New Llanthony Abbey: Father Ignatius’s monastery at Capel-y-ffin
Peterscourt Press £18.50*
IN THE midst of the burgeoning religious fervour of 19th-century Britain, the tragi-comic figure of Joseph Leycester Lyne must surely represent the epitome of what Michael Hill, in The Religious Order (Heinemann, 1973), called the “virtuoso religion” of some of its more enthusiastic and eccentric characters. As such, a book like Hugh Allen’s has been lacking for a very long time.
In 1863, Lyne clothed himself as a monk, both figuratively and literally, and gave himself the name “Ignatius of Jesus”. Then, when he was satisfied that he had gathered enough young men and boys around him (the youngest, “the Infant Oblate”, was not quite three years old when his destitute mother handed him over to the community), he made himself abbot, all the while sweeping about in a habit of his own design, partly drawn from the Franciscans, the Benedictines, and his own fertile imagination.
After beginnings in Suffolk and Norwich, he and his brethren eventually settled at Capel-y-ffin in the Llanthony valley, near Abergavenny, where numbers ebbed and flowed until his death, after which the monastery folded, and most of the remaining members threw in their lot with Aeldred Carlyle at Caldey.
Ignatius’s preaching was captivating, and his piety fervent. Nevertheless, he was naïve to the point of silliness, and his own child-like trustfulness was frequently taken advantage of by an unpleasant succession of swindlers, liars, and pederasts. As an extreme neo-medieval Ritualist, he was often a figure of revulsion and derision; and he never found a Church of England bishop willing to advance him to the priesthood, having to settle for vagans orders instead. This compromised his scheme considerably, as did his inability (or unwillingness) to keep the Rule he imposed on his own monks; but to many people he remained attractive, and giants of the Victorian Church flit in and out of Allen’s arresting narrative.
The community at New Llanthony — the putative church was meant to succeed the evocative ruin just along the valley — eventually included nuns as well as monks; but numbers were never large, and Allen introduces us to each member in turn. In this way we are brought into contact with the human aspect of the idiosyncrasies of such a curious cloistered life — with all its inevitable tensions, and frequent expulsions. Nevertheless, a steady trickle of people continued to test their vocations to the monastic life on that often uninviting Monmouthshire hillside: to many, Ignatius and his ultimately doomed project were utterly irresistible.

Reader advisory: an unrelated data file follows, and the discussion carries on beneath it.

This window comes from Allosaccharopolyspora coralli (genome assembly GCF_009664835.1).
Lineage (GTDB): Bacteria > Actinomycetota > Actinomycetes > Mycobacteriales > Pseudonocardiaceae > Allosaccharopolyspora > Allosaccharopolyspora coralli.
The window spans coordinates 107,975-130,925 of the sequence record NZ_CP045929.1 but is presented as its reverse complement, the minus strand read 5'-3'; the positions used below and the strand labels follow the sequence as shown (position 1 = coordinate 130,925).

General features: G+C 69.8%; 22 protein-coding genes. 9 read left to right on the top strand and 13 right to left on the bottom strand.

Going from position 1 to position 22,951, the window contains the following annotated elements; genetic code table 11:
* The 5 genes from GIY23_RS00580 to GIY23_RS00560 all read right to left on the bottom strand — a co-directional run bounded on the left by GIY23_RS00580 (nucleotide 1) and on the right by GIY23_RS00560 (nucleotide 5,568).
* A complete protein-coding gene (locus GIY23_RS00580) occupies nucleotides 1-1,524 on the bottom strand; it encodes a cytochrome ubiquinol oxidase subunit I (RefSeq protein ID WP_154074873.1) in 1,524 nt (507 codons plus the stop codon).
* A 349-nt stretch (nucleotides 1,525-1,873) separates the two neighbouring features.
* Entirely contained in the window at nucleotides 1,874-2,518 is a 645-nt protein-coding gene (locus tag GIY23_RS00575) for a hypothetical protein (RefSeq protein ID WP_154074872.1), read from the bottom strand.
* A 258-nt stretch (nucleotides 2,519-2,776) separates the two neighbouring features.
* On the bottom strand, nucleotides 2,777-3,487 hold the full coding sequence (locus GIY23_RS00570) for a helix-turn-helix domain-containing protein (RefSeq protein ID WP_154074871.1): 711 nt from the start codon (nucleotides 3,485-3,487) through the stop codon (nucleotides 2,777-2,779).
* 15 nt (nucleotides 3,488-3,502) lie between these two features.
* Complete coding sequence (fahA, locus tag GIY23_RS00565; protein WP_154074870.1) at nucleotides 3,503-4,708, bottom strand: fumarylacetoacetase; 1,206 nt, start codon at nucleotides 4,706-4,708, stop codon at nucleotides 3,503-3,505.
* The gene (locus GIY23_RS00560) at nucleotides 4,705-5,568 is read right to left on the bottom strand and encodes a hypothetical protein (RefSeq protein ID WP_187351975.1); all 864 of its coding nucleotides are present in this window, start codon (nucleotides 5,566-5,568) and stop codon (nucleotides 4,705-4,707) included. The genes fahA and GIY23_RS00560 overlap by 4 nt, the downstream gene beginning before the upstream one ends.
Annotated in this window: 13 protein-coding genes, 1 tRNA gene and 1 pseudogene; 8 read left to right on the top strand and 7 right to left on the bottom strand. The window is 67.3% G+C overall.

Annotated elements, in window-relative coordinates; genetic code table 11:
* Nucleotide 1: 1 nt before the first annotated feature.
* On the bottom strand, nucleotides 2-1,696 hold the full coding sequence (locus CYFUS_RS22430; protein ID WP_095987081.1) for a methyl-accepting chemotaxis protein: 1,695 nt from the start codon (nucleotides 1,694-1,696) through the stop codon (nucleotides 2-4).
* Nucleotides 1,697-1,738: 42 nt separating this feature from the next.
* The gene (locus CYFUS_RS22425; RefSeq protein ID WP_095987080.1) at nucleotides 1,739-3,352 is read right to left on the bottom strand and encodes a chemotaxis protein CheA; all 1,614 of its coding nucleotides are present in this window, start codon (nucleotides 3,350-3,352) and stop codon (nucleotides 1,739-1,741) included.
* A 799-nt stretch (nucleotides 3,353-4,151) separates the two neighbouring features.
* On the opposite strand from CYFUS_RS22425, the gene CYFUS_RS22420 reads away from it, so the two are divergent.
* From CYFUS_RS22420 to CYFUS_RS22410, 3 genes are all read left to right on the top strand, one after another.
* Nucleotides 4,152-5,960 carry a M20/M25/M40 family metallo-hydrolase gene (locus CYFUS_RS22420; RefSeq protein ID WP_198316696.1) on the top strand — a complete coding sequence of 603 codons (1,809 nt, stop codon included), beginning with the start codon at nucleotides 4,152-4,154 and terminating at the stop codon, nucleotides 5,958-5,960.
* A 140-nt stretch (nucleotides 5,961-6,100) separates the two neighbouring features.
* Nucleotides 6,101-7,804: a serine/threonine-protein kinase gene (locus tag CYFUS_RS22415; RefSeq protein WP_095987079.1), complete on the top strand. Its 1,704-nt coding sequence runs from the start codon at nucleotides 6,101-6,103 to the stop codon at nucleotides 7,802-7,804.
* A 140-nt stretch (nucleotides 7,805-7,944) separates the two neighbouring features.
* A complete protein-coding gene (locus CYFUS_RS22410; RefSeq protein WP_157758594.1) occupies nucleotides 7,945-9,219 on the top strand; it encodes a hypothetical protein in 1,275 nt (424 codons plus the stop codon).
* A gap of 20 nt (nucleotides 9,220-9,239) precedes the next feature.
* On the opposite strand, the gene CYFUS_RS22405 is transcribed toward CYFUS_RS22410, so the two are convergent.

The miraculous apparitions that are said to have happened at Capel-y-ffin in August and September 1880 fostered the first regular Marian pilgrimage in the Church of England, decades before Hope Patten went to Walsingham. Allen’s treatment of them is particularly rigorous and helpful. Wisely, he does not attempt to persuade one way or the other, but presents the evidence dispassionately, and without prejudice. The whole work is forensically researched, meticulously referenced, and fluently written — a winning combination that makes it as enjoyable as it is useful — and the footnotes are often as interesting and informative as the main body of the text.
Joseph Leycester Lyne was either a faithful thwarted prophet, or a volatile pious lunatic. Perhaps he was a heady combination of both; but Hugh Allen also leaves that judgement to the reader, and does so in a masterly fashion.This book has been well worth the wait.
Dr Serenhedd James is Director of the Cowley Project, and Hon. Research Fellow of St Stephen’s House, Oxford.
*(Peterscourt Press, 3 St Peter’s Court, Tiverton, Devon EX16 6NZ; 01884 258031)